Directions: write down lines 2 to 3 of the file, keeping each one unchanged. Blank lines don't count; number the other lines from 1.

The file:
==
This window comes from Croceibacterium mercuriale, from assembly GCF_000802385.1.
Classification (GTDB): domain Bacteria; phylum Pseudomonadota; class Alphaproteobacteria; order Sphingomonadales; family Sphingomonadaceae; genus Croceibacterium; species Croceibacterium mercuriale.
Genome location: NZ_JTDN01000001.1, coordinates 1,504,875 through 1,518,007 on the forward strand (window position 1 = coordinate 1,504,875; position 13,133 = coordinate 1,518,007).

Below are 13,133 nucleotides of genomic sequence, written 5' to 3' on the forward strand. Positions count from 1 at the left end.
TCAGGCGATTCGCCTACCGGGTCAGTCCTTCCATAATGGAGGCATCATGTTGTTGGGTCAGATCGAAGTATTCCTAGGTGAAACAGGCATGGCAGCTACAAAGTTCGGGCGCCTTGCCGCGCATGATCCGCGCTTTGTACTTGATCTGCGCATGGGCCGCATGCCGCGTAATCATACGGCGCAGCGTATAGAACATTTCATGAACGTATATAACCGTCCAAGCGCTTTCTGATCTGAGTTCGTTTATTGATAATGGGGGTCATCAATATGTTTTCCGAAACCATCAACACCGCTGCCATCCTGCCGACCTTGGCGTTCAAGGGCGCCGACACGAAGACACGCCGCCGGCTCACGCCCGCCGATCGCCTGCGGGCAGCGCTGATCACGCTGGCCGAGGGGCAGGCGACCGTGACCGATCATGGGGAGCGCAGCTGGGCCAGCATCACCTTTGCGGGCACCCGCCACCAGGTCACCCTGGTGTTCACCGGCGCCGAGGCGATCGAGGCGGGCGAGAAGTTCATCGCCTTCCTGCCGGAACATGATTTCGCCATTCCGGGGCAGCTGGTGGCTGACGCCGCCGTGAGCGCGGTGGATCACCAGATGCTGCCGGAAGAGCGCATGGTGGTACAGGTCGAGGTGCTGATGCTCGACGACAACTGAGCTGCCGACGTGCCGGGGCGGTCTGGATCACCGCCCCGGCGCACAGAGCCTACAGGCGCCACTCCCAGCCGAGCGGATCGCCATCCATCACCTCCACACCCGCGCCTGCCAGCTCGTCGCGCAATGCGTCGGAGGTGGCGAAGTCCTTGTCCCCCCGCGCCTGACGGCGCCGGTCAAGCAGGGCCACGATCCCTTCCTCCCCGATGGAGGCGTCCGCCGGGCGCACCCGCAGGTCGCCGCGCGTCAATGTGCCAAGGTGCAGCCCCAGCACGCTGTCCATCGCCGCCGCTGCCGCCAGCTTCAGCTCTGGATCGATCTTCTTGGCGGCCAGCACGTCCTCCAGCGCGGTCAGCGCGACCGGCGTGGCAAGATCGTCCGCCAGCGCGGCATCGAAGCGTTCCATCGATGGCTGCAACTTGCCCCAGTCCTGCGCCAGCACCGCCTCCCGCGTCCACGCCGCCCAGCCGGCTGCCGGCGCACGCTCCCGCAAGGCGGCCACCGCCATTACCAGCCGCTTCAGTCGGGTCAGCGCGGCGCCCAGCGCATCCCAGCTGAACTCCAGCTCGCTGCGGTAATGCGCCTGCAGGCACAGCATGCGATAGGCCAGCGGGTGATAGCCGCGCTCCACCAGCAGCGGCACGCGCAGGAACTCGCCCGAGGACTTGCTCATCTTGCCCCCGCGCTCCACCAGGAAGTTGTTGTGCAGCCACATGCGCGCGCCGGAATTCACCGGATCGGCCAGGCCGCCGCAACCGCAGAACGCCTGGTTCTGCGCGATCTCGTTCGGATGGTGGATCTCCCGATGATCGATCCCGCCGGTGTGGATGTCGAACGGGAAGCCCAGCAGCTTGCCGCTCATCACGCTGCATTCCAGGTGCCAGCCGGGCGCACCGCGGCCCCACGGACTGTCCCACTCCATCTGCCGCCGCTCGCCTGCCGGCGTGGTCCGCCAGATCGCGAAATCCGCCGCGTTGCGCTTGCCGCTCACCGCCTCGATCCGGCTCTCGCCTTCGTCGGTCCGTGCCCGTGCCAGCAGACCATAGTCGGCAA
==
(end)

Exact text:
Classification (GTDB): domain Bacteria; phylum Pseudomonadota; class Alphaproteobacteria; order Sphingomonadales; family Sphingomonadaceae; genus Croceibacterium; species Croceibacterium mercuriale.
Genome location: NZ_JTDN01000001.1, coordinates 1,504,875 through 1,518,007 on the forward strand (window position 1 = coordinate 1,504,875; position 13,133 = coordinate 1,518,007).